• Flex workplace options / telecommunity policies
  • Anti-idling policy for company fleets, company property
  • Utilizing low or no VOC products
  • Switching landscaping to minimize or eliminate lawn mowing

DEQ handed out some pretty useful tools – templates for businesses to use in implementing the above policies. We’re already working at putting the first two bullets into place at our office (we don’t have a lawn – so can’t help with the mowing one!).

Would be curious to hear what you are doing – or can start doing – in your own workplace to help avoid the dreaded official nonattainment.

As part of this commitment to improving our world – we’ve also embarked on a cool challenge with some cross-town marketing colleagues, High Dive Marketing.  The High Sky Challenge was designed to promote health and wellness in our respective workplaces, but maybe one day it will extend deeper into the community. Each participant at our two offices set their own personal goals in three arenas: community, health/nutrition and fitness. What’s a challenge between marketers without a mascot (Olaf) and a blog?! You can check out how we’re doing as we go… and maybe someday Olaf will pay you a visit to lay down a challenge.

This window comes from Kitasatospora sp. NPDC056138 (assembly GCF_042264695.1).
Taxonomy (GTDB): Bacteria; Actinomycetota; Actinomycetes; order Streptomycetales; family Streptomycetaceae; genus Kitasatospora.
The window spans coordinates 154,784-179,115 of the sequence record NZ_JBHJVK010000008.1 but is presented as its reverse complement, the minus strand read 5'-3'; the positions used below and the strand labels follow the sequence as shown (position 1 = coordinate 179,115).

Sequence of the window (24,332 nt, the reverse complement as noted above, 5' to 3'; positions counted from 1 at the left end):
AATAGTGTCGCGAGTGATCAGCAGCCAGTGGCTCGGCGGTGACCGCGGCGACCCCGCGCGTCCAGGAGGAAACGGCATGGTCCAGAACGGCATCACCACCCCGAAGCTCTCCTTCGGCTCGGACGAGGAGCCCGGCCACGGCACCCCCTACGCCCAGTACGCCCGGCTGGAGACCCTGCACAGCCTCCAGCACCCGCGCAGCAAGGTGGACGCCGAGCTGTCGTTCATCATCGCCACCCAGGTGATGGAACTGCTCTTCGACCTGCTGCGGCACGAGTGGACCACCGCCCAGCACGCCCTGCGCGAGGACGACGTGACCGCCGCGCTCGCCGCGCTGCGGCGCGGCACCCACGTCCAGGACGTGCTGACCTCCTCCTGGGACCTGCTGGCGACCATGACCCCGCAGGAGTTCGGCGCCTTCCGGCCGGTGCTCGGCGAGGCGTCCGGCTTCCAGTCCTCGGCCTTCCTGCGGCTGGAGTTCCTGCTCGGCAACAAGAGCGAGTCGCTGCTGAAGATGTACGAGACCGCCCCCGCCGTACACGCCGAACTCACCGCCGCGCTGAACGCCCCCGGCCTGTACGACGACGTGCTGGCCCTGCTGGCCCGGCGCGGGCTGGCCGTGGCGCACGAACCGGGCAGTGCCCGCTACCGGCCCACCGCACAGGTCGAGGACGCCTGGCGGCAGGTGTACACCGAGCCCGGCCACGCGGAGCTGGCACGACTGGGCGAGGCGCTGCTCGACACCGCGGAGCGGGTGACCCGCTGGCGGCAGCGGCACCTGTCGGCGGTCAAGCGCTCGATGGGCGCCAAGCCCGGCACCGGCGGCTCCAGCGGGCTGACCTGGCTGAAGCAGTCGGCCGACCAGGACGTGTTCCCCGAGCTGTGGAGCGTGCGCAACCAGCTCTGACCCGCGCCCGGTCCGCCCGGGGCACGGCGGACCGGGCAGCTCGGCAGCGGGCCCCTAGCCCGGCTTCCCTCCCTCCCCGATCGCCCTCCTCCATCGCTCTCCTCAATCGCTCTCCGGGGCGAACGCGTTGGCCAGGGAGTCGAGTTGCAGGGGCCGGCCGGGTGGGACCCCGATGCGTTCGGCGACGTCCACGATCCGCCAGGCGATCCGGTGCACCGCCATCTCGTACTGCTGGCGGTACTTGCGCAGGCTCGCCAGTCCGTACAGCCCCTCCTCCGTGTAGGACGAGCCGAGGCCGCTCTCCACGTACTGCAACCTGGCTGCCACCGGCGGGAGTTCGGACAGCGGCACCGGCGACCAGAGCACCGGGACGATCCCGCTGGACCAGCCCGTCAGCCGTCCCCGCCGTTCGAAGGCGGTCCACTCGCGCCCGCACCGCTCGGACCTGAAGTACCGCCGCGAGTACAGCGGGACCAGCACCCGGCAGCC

– Jess

Movement in the Media World

12 Aug

Quick update on the latest turnover news from the Treasure Valley media world:

The Idaho Statesman’s Heath Druzin has left the paper to work for Stars & Stripes – an independent US military news source covering the war in Iraq and Afghanistan (and US bases worldwide). Good luck and stay safe Heath!